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Helicobacter pylori Archives

Receptor’s role in stopping H. pylori

Apr. 25, 2019—The immune receptor NOD1 may be a prime target for preventing or treating H. pylori infections — the most significant risk factor for stomach cancer, Vanderbilt researchers have discovered.

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Cancer prevention drug also disables H. pylori bacterium

Mar. 28, 2019—A medicine currently being tested as a chemoprevention agent for multiple types of cancer has more than one trick in its bag when it comes to preventing stomach cancer, Vanderbilt researchers have discovered.

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Probing H. pylori cancer protein

Feb. 14, 2019—Understanding how a bacterial protein that influences the risk of stomach cancer is produced could guide new strategies for treatment.

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Toxin floats on lipid rafts

Apr. 23, 2018—The bacterium H. pylori is a leading cause of stomach cancer, and Vanderbilt researchers are studying how one of its toxins gets into cells.

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New target for chronic infection

Feb. 2, 2017—An enzyme in macrophage immune cells may be a good target for treating chronic infections, Vanderbilt researchers have discovered.

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A DARPP role in gastric cancer

Nov. 3, 2016—Vanderbilt researchers have discovered a link between Helicobacter pylori infection, inflammation and gastric cancer that could suggest new anti-cancer therapies.

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H. pylori and anemia – new evidence

Sep. 22, 2016—The bacterium Helicobacter pylori has been linked to anemia and may be contributing to the incidence and severity of anemia worldwide.

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Host sequesters zinc to control stomach bug

Nov. 21, 2014—Understanding how zinc and the host’s immune response control H. pylori’s cancer-causing potential could suggest new therapeutic strategies to reduce infection and cancer risk.

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Human and Helicobacter co-evolution

Jan. 23, 2014—by Denise Anthony A Vanderbilt University-led research team has solved a long-standing riddle: Why do people of mostly Amerindian ancestry in the Andes have a gastric cancer rate that is 25 times higher than that of fellow Colombians of mostly African descent only 124 miles away on the coast? The answer is disruption of co-evolution...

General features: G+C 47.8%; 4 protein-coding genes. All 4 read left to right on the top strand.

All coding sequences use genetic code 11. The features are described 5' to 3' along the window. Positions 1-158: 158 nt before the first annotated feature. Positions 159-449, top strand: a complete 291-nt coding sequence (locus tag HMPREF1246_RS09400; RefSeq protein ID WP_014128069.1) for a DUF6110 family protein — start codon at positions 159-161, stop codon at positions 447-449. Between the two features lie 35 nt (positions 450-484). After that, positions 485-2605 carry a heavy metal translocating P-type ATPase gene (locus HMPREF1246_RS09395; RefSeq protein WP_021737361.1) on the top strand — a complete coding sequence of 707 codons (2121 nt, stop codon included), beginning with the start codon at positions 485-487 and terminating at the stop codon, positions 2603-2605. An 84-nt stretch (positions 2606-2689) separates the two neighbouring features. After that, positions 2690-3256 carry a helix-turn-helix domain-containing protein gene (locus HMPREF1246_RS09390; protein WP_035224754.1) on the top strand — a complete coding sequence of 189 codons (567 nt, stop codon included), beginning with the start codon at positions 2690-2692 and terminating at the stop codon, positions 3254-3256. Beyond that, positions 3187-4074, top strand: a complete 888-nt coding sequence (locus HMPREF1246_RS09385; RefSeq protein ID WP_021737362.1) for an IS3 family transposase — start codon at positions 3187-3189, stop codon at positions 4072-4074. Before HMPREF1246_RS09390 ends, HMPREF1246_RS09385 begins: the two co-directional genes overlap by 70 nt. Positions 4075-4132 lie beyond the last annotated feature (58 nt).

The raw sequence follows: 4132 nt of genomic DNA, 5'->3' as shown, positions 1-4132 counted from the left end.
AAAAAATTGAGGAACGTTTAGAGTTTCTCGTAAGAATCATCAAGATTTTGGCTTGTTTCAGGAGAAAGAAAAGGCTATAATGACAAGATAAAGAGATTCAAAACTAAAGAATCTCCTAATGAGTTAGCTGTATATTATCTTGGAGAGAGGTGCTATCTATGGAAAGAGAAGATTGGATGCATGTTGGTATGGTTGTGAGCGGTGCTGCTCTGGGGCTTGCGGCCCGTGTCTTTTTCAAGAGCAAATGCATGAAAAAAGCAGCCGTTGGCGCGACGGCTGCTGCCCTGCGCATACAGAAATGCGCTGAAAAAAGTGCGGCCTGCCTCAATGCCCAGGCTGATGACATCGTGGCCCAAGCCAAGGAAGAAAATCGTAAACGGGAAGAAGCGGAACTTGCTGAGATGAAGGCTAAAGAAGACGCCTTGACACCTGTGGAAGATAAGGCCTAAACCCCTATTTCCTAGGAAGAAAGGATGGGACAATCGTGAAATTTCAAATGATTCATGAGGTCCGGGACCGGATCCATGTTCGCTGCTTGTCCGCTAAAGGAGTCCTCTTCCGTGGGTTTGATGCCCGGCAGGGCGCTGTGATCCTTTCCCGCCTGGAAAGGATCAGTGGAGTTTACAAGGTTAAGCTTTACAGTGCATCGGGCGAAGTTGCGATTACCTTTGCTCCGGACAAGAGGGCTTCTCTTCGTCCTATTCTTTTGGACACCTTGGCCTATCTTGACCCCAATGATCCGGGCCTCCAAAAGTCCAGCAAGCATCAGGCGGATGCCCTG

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Cell changes en route to stomach cancer

Sep. 26, 2013—Molecular characterization of pre-cancerous changes in cells lining the stomach could point to lesions with a greater risk of progression to cancer.

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Noninvasive test detects stomach bug

Aug. 12, 2013—A noninvasive test can be used to identify the presence of Helicobacter pylori and evaluate its virulence, which will be useful in areas with high rates of H. pylori-associated gastric cancer.

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Salt revs stomach bug’s cancer impact

May. 13, 2013—A high-salt diet worsens the carcinogenic effects of Helicobacter pylori, a bacterium that colonizes the stomachs of half of the world’s population.

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Recent Stories from VUMC News and Communications Publications

Keeping pace: Nashville, once a mid-size city with a Southern small-town feel, is experiencing explosive growth.

Vanderbilt Medicine

Keeping pace: Nashville, once a mid-size city with a Southern small-town feel, is experiencing explosive growth.

VUMC campus

VUMC campus

Vanderbilt University School of Medicine entrance

Vanderbilt University School of Medicine entrance

Vanderbilt University Adult Hospital with helipad

Vanderbilt University Adult Hospital with helipad

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